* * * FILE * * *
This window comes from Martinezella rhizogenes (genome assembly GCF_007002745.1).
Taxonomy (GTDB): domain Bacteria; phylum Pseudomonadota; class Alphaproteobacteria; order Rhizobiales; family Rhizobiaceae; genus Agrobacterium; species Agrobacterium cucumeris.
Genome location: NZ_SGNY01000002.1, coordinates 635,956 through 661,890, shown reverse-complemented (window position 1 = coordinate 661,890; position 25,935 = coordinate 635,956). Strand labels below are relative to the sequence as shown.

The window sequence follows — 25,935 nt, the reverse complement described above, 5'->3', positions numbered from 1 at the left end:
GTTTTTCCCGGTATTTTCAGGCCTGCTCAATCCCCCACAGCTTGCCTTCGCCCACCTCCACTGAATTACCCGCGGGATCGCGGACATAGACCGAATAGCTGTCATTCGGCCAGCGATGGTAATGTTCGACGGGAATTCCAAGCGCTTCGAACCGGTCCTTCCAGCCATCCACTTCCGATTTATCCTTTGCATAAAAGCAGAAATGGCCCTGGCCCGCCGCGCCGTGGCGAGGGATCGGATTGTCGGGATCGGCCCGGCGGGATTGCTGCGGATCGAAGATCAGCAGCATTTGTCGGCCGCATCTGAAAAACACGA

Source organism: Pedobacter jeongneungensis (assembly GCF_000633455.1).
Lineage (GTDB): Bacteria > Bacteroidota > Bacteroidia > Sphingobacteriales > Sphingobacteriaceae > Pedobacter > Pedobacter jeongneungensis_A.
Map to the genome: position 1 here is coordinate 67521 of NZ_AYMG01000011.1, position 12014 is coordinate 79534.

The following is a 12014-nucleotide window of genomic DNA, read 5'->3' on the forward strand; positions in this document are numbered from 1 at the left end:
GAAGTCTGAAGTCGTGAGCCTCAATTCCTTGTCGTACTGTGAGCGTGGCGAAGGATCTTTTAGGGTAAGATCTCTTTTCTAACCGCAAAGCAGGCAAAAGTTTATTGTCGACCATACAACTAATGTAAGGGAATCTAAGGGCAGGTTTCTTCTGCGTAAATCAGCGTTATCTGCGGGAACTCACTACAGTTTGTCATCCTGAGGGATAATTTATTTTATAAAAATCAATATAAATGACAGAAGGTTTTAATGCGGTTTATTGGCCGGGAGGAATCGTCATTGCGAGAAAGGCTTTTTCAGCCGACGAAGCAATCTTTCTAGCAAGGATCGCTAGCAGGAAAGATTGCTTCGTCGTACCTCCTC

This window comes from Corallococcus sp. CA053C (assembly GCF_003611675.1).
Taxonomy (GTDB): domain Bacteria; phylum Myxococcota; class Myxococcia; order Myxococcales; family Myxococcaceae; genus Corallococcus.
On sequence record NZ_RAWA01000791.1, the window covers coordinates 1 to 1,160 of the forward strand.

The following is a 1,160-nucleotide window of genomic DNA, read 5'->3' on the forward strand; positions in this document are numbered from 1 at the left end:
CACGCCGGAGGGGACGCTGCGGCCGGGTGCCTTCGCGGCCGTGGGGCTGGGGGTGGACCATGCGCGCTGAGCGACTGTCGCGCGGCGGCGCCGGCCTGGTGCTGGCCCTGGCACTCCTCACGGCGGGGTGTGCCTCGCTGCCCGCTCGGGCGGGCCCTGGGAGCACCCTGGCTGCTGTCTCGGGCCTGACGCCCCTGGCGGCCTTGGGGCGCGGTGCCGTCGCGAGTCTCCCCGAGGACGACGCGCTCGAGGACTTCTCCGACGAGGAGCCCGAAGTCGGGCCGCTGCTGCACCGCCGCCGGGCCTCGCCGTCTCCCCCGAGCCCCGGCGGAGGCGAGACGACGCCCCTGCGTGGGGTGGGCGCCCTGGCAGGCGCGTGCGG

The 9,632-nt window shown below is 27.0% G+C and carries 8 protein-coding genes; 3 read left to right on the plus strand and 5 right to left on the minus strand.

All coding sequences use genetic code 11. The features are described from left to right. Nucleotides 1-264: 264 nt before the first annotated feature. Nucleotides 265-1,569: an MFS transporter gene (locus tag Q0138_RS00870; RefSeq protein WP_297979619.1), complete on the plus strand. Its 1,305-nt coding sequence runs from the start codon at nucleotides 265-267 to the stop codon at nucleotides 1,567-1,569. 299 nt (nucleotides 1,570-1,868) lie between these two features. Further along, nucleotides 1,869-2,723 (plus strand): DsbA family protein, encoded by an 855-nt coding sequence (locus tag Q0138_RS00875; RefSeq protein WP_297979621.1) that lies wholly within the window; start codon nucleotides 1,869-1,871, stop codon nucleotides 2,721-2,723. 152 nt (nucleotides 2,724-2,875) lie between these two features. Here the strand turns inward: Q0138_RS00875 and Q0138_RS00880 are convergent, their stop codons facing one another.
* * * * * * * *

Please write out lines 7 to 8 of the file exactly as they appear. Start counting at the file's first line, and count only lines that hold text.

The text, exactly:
Lineage (GTDB): Bacteria > Bacteroidota > Bacteroidia > Sphingobacteriales > Sphingobacteriaceae > Pedobacter > Pedobacter jeongneungensis_A.
Map to the genome: position 1 here is coordinate 67521 of NZ_AYMG01000011.1, position 12014 is coordinate 79534.